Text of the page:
Naksha starts with the search of one such man, an archeologist named Professor Kapil Malhotra [Trilok Malhotra], who prefers to die with the ancient map, rather than let it fall into the hands of evil [Jackie Shroff]. Years later, his son Vicky [Vivek Oberoi], aided by a copy of the same map that he comes across by chance, leaves on a journey to discover what it was that his father dedicated his life in searching.

The re-emergence of this quest attracts the evil forces again, as Vicky is abducted by the villain's henchmen. Help comes in the guise of Vicky's elder step-brother Veer [Sunny Deol], who is sent there by Vicky's mother [Navni Parihaar] to get her son back. Vicky is grateful to be rescued, but not too happy about his brother's mission to take him back.

Now starts a tug of war between the two brothers. Along this journey, they encounter one more ally in Ria [Sameera Reddy]. Pursued by the villain and his forces of darkness, this trio sets off on the journey to unravel the mystery behind the map.

Do they succeed in this quest? Are some secrets meant to remain hidden in the mists of time? Or do they see the light of day?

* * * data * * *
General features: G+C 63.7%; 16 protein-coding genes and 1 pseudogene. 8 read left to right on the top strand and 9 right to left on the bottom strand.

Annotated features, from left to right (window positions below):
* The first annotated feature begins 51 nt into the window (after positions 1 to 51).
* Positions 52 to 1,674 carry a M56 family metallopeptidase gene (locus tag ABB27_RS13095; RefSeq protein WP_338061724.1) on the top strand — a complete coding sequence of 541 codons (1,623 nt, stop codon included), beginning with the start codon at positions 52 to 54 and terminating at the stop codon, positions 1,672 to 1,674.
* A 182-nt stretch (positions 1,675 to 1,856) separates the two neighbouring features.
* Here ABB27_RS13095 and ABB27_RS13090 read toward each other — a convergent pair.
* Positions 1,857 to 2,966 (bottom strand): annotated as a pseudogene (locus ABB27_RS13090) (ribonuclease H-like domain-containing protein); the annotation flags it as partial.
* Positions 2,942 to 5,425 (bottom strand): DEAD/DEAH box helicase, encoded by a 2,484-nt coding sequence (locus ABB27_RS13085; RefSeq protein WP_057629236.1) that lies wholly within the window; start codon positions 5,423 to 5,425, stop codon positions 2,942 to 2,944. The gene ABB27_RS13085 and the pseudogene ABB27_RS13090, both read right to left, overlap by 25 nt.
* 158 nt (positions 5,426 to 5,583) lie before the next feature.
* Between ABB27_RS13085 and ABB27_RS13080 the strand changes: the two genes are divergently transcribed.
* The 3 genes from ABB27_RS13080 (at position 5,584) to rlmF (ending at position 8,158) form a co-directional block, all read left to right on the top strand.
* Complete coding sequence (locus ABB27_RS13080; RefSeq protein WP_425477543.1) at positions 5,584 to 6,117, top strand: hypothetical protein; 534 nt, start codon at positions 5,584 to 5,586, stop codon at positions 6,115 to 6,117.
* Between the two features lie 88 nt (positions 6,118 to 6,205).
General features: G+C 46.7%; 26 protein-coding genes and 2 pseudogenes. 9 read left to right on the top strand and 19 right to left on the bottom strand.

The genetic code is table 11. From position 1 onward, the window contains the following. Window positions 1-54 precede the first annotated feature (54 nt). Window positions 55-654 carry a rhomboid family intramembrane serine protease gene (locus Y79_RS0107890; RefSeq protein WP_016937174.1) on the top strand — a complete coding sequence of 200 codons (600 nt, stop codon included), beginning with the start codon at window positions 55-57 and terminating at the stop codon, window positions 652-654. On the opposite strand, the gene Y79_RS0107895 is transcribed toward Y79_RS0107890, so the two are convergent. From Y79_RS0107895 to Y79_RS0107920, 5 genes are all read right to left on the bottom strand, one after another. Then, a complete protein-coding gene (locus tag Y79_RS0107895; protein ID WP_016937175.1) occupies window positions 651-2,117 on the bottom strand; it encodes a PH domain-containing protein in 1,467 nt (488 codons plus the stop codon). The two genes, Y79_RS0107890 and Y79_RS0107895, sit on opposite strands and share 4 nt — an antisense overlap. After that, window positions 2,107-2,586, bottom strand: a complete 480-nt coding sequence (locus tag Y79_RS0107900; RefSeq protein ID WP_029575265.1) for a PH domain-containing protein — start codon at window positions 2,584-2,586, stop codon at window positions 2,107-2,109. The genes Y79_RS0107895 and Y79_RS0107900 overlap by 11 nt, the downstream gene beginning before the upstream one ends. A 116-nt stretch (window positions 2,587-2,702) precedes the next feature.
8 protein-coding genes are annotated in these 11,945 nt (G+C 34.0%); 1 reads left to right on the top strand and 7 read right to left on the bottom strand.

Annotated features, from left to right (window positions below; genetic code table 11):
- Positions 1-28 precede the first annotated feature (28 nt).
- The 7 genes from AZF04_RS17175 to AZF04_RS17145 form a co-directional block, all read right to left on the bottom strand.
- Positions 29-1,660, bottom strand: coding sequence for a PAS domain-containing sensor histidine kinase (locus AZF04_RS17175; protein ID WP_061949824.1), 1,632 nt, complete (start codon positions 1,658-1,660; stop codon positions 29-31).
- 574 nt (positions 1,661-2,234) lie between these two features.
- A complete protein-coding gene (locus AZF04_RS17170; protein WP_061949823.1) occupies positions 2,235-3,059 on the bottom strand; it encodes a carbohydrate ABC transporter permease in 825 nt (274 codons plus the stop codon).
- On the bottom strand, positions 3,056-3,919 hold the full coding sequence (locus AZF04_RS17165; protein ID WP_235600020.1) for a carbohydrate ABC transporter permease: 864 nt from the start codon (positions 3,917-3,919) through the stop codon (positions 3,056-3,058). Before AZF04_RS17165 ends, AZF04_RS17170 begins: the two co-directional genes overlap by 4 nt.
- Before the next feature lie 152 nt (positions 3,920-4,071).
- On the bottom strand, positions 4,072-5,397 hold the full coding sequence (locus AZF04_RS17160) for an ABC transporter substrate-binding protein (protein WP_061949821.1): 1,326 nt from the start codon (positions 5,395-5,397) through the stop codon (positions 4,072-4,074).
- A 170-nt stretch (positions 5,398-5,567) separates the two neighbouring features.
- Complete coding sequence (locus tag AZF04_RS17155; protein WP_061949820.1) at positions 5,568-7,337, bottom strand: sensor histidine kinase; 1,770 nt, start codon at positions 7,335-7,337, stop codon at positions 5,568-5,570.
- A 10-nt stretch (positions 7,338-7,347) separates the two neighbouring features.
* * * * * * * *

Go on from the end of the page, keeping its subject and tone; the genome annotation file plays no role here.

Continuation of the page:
Naksha has bits of all the three Indiana Jones movies, but it come close to the first in the series -- Raiders of the Lost Ark [Indiana Jones must retrieve the mythic Lost Ark before it gets into the hands of Adolf Hitler]. In this film, Vivek decides to unravel the mystery of the naksha before it falls in the villain's hands.

Naksha gathers momentum fifteen minutes after it takes off, when Vivek, unexpectedly, lays his hand on the naksha. But the film gets interesting once Sunny makes a dramatic entry in an action scene. In fact, Sunny's introduction is a highpoint of the enterprise and the masses, especially in the North and the heartland of India, will greet it with claps and whistles.

There are highpoints galore: Sunny's fight with the midgets, Sunny-Vivek and the jeep stunt, the raft portion, Jackie's first encounter with Sunny-Vivek-Sameera and the jump from a cliff [awesome!] and the climax. In fact, the penultimate reels are simply breath-taking and the spectacular sets only elevate the impact.

If the action scenes are without doubt the soul of the film, the director and his team of writers balance the proceedings with several light moments that make you flex your facial muscles. The snoring sequence or Vivek's conversation with the chief of the midgets [Lilliput] are two examples to illustrate the point. Also, the mythology aspect is beautifully woven in the script and the animation [in the post-interval portions] gives the film a different texture.